Training helps law enforcement better handle mental health issues

This week is mental health awareness week, and it is also the time of year officers from Baton Rouge Police Department undergo Crisis Intervention Training, or CIT.

After Hurricane Katrina the city was overwhelmed with new residents, many of them facing mental challenges. Local law enforcement and the Capital Area Human Services District saw a need for specialized training to help officers recognize and better handle mental illness.

"In today's time, officers are dealing with it daily. It's around the clock, all the shifts, every agency you're going to make some sort of contact with a person who is having issues," said BRPD Sgt. Darryl Honore'.

"You see in the news all the time, officers coming into situations that are not part of what their training consisted of," said Capital Area Human Services District Executive Director Dr. Jan Kasofsky.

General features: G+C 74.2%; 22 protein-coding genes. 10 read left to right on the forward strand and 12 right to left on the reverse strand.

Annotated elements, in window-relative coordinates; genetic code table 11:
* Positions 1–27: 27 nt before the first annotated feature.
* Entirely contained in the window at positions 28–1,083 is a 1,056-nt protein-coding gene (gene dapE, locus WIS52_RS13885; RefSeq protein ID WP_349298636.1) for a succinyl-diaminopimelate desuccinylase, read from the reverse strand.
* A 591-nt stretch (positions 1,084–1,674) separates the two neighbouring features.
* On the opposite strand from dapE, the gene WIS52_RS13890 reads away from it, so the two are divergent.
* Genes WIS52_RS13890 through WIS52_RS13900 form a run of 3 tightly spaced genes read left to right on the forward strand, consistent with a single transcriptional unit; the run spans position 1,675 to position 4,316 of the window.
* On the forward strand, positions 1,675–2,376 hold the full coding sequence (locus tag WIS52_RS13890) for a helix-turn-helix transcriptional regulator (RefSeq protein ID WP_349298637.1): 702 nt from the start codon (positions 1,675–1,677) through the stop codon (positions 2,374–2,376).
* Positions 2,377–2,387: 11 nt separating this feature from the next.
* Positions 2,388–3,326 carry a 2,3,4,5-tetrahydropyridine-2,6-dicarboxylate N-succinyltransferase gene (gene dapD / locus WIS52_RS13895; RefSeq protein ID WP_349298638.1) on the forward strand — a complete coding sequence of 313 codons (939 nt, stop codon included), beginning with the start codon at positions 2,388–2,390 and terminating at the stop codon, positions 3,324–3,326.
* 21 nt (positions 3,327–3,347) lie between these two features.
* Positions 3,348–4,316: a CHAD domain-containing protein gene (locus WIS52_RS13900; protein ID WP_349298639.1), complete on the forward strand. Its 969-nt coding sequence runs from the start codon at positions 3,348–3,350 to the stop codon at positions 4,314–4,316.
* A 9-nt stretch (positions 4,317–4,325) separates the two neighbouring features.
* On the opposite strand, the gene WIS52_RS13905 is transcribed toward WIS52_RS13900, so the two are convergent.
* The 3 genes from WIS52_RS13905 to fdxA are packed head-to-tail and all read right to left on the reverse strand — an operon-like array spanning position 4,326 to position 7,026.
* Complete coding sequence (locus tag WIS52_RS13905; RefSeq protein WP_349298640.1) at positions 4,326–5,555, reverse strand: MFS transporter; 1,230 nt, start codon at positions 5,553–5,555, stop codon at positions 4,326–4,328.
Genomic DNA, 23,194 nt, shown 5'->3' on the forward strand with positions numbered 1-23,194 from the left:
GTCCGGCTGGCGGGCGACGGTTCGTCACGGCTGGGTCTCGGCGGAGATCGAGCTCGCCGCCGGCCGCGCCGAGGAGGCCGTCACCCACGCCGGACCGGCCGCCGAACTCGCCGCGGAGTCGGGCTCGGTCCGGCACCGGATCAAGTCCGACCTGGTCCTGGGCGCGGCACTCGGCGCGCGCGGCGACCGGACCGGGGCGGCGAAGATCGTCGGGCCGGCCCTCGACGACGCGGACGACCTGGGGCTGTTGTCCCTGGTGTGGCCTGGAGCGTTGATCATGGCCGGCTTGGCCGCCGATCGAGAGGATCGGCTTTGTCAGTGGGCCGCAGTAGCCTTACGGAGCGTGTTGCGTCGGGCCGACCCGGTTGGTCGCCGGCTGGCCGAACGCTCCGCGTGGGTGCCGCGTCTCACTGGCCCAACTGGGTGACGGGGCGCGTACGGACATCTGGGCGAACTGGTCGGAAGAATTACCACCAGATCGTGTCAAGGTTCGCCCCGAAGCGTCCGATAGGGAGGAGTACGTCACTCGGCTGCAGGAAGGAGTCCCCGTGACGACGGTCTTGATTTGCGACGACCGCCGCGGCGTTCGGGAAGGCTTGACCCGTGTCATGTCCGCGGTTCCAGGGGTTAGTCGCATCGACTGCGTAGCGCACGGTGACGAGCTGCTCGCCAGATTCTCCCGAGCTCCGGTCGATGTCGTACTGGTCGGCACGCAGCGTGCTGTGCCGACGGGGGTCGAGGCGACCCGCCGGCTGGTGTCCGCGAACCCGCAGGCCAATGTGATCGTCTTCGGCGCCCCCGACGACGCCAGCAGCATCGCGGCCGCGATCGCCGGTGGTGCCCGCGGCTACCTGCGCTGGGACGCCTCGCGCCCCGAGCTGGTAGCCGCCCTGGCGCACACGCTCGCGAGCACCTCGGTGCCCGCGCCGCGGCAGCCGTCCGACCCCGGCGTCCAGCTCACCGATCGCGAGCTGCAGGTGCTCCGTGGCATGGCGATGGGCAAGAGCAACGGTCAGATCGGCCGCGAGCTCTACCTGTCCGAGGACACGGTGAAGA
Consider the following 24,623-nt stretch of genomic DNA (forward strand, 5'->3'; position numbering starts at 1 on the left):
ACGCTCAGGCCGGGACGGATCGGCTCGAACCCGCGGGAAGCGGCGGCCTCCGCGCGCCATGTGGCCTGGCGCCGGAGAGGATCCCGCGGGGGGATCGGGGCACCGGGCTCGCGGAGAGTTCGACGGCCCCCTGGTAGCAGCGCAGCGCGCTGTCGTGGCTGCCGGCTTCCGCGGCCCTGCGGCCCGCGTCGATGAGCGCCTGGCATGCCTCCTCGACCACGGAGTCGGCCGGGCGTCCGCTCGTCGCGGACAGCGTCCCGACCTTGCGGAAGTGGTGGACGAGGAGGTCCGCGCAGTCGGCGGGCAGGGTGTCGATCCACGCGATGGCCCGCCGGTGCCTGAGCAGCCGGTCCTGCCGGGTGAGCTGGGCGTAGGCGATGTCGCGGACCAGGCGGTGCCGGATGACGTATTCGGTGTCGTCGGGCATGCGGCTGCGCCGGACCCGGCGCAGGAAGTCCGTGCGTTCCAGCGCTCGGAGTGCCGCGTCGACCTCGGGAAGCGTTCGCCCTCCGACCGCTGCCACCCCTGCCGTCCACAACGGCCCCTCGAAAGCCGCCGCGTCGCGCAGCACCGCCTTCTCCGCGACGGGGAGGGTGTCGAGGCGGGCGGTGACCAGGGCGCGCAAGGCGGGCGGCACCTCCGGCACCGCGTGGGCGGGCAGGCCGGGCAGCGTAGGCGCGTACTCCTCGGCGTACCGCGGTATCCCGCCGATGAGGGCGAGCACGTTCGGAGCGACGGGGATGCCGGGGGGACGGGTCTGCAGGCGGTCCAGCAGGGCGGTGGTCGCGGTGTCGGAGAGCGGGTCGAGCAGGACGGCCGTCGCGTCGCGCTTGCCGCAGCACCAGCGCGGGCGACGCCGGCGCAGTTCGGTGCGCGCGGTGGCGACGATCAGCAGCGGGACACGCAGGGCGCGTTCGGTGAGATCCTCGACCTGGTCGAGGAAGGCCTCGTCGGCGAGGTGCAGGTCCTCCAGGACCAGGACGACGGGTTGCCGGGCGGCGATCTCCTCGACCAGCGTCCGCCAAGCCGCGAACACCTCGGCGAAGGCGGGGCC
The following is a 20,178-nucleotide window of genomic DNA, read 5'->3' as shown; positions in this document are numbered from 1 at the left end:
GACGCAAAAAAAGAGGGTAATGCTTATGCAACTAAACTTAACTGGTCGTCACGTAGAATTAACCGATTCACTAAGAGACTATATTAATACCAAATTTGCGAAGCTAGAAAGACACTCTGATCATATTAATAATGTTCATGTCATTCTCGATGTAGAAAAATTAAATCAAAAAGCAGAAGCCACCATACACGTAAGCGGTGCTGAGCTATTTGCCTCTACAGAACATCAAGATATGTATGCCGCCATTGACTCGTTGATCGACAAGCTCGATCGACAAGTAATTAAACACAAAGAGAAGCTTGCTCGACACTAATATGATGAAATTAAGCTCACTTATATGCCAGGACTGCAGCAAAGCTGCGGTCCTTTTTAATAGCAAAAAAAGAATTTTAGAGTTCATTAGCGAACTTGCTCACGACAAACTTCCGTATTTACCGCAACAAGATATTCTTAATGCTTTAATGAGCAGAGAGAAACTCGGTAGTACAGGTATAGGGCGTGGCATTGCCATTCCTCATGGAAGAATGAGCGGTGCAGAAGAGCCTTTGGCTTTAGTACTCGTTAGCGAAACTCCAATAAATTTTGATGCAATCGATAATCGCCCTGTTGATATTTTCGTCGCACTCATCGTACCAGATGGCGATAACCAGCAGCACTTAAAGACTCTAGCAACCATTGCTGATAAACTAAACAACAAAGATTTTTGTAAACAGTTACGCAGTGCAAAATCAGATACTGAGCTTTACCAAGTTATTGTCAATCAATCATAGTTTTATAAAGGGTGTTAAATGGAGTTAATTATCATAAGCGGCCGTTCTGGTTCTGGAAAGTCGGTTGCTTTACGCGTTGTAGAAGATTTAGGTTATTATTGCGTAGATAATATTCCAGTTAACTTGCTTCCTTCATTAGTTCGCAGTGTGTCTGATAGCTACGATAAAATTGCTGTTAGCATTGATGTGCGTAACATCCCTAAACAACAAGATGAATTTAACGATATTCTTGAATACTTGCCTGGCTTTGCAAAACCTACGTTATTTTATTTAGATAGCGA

CIT consists of 40 hours of class, and all local law enforcement agencies are involved.  Instructors go over the most common mental disorders, how to communicate with someone going through a mental crisis and where they can find help.

"You start to understand that there may be an additional issue there outside of maybe that simple call for crisis. You may realize that person may be acting irrationally due to unknown stressors," said Honore'.

"It's not always just bad guys. It's people who have needs that come in contact with the police. The police don't want to bring them in if they haven't broken a law but they also, like all of us, want to help a fellow citizen get to where they can get help," said Kasofsky.

CIT training is done twice a year.

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